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The prime minister who’s remembered for all the wrong reasons

Contrary to popular belief, Deve Gowda’s brief tenure as PM was quite productive. A new biography sets the record straight

Former prime minister Deve Gowda, March 2009.
Former prime minister Deve Gowda, March 2009. (Hindustan Times)

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Sir, I am not a Member of this House. Even then, all the United Front friendly parties took a decision and expressed their confidence in me though I am not so experienced, though I am not so matured a politician in so far as the parliamentary functioning is concerned… I am too small a man. In this very chair, if we go back to the history, Pandit Jawaharlal Nehru, who was one of the tallest men in our Indian history, functioned as the Prime Minister, up to the last one, that is Shri Atal Bihari Vajpayeeji… I may tell you very frankly that I am not going to say that I am such a learned man.

(Extracts from H D Deve Gowda’s speech on the Motion of Confidence moved by him, Lok Sabha Debates 11-06-1996)

On 1 June 1996, H.D. Deve Gowda was sworn in as the 11th prime minister of India. Deve Gowda, who? asked many. Few had heard of him and what they had heard was not appealing. Those were the early years when coalitions were suspect, an aberration to single-party governments. The dominant media was acutely critical of coalition experiments and reserved particular condemnation for the actors, especially when they appeared unfamiliar. Not surprisingly, the media painted a poor image of Deve Gowda, focusing more on what they saw as weaknesses and shortcomings.

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Furrows In A Field: The Unexplored Life Of H.D. Deve Gowda is singularly focused on undoing the impression that he achieved little as a politician, both in his state and at the Centre, and answering the question: Who is Deve Gowda? At a brisk pace, Sugata Srinivasaraju traces the extraordinary journey of a farmer’s son from Haradanahalli in Karnataka, who began his life as a civil works contractor, to the position of prime minister of India. Besides the remarkable life story of the politician and the public figure, the biography also captures the complexities of Deve Gowda’s character, his vulnerabilities and his humaneness.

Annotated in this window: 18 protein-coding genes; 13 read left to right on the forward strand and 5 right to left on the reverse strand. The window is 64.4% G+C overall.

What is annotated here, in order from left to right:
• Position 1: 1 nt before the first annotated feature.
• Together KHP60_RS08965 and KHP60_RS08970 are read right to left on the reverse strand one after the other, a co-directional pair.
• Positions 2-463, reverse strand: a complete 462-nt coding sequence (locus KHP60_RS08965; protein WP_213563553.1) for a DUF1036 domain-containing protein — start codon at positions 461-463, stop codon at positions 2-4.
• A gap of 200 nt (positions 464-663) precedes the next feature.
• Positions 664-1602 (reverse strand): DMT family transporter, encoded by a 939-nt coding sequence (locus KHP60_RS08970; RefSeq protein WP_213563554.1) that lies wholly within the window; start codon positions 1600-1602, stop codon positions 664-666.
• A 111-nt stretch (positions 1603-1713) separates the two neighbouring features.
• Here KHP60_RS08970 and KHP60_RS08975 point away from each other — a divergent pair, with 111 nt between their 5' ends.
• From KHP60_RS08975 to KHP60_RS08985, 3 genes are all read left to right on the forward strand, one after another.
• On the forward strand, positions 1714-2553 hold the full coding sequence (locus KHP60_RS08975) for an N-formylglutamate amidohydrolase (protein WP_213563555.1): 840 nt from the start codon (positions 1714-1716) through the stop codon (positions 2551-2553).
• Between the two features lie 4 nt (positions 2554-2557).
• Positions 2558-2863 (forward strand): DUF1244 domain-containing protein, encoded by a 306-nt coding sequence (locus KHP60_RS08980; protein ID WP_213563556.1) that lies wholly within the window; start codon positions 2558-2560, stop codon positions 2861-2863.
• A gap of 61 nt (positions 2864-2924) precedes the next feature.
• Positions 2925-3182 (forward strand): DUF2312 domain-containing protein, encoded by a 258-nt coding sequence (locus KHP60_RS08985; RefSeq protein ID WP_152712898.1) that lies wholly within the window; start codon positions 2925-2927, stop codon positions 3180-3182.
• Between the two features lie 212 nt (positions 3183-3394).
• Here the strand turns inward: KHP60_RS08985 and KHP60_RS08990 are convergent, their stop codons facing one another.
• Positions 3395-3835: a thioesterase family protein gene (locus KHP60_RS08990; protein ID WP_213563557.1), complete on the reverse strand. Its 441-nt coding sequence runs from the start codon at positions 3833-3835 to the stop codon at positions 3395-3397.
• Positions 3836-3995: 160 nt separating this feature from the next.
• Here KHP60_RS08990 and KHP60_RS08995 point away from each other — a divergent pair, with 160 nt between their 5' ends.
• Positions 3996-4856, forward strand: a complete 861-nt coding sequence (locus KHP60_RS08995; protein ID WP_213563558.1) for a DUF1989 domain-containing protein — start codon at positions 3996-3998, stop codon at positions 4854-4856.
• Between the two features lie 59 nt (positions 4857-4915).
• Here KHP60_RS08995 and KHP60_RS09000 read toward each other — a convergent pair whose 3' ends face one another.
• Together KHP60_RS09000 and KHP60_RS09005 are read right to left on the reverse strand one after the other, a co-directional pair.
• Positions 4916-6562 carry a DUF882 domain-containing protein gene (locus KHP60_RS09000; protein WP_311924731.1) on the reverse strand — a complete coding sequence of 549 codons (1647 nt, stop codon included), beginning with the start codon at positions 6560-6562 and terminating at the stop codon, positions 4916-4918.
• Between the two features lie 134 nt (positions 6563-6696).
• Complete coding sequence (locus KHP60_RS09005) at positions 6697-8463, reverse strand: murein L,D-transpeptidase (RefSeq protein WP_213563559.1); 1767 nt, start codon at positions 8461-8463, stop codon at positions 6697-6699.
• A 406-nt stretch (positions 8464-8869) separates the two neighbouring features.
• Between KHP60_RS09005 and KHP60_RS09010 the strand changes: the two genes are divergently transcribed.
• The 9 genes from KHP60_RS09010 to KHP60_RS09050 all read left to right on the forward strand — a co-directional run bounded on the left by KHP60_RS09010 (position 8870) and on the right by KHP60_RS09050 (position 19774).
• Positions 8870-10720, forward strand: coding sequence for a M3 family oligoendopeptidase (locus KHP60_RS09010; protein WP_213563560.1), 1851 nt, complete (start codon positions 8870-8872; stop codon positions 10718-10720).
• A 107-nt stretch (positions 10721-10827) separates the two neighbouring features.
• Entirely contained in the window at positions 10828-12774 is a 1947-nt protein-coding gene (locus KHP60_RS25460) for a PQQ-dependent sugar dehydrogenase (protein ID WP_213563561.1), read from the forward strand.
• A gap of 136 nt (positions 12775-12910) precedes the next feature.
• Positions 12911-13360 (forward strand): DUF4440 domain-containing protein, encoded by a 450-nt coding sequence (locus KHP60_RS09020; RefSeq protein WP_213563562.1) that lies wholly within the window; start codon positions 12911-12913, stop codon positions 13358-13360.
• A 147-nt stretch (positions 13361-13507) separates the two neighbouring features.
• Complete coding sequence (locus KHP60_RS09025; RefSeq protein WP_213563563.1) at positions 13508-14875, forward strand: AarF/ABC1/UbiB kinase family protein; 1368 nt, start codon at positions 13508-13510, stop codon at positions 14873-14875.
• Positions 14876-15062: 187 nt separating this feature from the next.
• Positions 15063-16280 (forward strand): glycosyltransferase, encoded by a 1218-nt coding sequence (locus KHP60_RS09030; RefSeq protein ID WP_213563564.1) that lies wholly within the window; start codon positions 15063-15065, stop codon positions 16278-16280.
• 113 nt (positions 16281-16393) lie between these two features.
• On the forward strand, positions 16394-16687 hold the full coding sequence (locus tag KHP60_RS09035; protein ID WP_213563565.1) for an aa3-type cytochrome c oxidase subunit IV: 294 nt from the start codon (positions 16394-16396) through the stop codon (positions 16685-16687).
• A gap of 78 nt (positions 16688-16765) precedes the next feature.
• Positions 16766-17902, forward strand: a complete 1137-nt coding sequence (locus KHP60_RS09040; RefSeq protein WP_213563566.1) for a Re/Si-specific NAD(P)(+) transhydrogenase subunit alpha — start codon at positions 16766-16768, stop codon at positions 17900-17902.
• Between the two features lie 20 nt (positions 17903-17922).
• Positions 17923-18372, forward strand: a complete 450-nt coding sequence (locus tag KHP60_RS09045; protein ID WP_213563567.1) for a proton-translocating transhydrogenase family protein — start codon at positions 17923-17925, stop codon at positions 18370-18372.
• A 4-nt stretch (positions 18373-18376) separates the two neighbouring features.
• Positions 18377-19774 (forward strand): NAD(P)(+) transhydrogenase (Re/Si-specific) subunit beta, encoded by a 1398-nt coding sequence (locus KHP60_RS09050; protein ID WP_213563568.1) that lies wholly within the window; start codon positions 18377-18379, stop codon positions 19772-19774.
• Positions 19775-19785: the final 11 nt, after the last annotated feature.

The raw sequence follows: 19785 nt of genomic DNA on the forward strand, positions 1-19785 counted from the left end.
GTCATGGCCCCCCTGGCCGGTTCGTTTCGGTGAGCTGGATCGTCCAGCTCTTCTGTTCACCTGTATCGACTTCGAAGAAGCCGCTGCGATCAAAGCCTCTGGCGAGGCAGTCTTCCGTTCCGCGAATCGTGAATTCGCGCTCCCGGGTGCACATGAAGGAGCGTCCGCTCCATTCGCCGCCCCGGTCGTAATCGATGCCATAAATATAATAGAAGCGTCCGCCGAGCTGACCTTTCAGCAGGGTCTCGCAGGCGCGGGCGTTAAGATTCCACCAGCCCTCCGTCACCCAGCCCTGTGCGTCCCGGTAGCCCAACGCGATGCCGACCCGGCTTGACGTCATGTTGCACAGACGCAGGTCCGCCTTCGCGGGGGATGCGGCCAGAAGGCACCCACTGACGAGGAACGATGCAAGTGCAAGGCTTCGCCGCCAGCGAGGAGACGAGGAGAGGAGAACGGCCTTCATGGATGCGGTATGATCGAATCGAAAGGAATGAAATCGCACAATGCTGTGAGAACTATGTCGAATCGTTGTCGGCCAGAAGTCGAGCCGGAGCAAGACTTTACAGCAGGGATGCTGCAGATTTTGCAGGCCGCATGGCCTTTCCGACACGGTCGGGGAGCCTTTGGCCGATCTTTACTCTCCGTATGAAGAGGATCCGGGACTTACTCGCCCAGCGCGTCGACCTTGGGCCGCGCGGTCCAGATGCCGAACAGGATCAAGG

Like his life, there are two parts to the biography: The first, situated in Karnataka, covers Deve Gowda’s beginnings, including his education and marriage, entry into politics, role as opposition leader, his epic battle with Ramakrishna Hegde and his time as chief minister in 1994. Srinivasaraju spends time on his often overlooked contributions to Karnataka’s development trajectory, including managing the Krishna and Cauvery water disputes, developing infrastructure, and attracting investment and industries to the state.

In the second part, the action moves to the national capital, Delhi, and here we get much detail about Deve Gowda as prime minister. These include the behind-the-scenes action of choosing the leader of the United Front, the working of the prime minister’s office and his key confidants, how he dealt with cabinet colleagues, his reasoning for decisions on Kashmir and the North-East and economic liberalisation, and the resolution of the Narmada and Tehri dam issues.

Contrary to popular belief, Deve Gowda’s brief tenure as prime minister was quite productive. The origins of landmark legislation, like the Right to Information Act, the Lokpal Bill and the women’s reservation Bill, lie in decisions made during his term, which lasted less than a year. His government inaugurated an era of more harmonious Centre-state relations and pushed economic reforms, while paying attention to the rural and agricultural sectors.

Furrows in a Field by Sugata Srinivasaraju; published by Penguin Random House India; 600 pages; Rs. 799. 
Furrows in a Field by Sugata Srinivasaraju; published by Penguin Random House India; 600 pages; Rs. 799. 

Since Deve Gowda often looked “drowsy and disengaged”, the media frequently mocked and portrayed him as someone who slept through meetings and conferences. In more than one place, Srinivasaraju rubbishes this, citing people who worked closely with him to underline the point that he was always at the top of his game, alive to the issues under discussion.

Srinivasaraju has received unprecedented access to Deve Gowda, and the senior politician frankly discusses the ideas and goals that drove many of his decisions. We also get a bird’s-eye view of the intrigue that finally brought down his government, apart from details of his relationship with the Gandhis and his predecessor Atal Bihari Vajpayee, and a look at his life as an elder statesman after his stint as prime minister.